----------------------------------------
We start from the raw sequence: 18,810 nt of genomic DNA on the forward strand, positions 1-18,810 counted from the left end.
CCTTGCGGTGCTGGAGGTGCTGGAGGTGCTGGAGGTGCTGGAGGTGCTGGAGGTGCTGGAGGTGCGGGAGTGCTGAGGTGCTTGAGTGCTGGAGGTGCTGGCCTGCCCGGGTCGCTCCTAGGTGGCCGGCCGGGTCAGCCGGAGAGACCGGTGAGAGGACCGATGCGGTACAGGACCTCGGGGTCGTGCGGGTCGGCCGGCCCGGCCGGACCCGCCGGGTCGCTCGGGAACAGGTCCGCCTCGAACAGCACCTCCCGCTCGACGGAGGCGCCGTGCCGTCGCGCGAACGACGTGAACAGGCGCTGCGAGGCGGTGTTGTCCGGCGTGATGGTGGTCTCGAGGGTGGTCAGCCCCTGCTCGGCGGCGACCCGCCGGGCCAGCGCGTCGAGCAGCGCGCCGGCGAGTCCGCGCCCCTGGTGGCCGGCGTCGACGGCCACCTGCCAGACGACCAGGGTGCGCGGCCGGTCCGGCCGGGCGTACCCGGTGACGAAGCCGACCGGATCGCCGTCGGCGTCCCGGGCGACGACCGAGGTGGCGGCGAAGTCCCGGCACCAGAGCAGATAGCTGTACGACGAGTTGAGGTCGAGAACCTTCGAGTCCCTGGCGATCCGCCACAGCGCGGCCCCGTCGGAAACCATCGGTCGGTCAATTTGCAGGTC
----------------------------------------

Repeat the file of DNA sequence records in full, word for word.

We start from the raw sequence: 18,810 nt of genomic DNA on the forward strand, positions 1-18,810 counted from the left end.
CCTTGCGGTGCTGGAGGTGCTGGAGGTGCTGGAGGTGCTGGAGGTGCTGGAGGTGCTGGAGGTGCGGGAGTGCTGAGGTGCTTGAGTGCTGGAGGTGCTGGCCTGCCCGGGTCGCTCCTAGGTGGCCGGCCGGGTCAGCCGGAGAGACCGGTGAGAGGACCGATGCGGTACAGGACCTCGGGGTCGTGCGGGTCGGCCGGCCCGGCCGGACCCGCCGGGTCGCTCGGGAACAGGTCCGCCTCGAACAGCACCTCCCGCTCGACGGAGGCGCCGTGCCGTCGCGCGAACGACGTGAACAGGCGCTGCGAGGCGGTGTTGTCCGGCGTGATGGTGGTCTCGAGGGTGGTCAGCCCCTGCTCGGCGGCGACCCGCCGGGCCAGCGCGTCGAGCAGCGCGCCGGCGAGTCCGCGCCCCTGGTGGCCGGCGTCGACGGCCACCTGCCAGACGACCAGGGTGCGCGGCCGGTCCGGCCGGGCGTACCCGGTGACGAAGCCGACCGGATCGCCGTCGGCGTCCCGGGCGACGACCGAGGTGGCGGCGAAGTCCCGGCACCAGAGCAGATAGCTGTACGACGAGTTGAGGTCGAGAACCTTCGAGTCCCTGGCGATCCGCCACAGCGCGGCCCCGTCGGAAACCATCGGTCGGTCAATTTGCAGGTC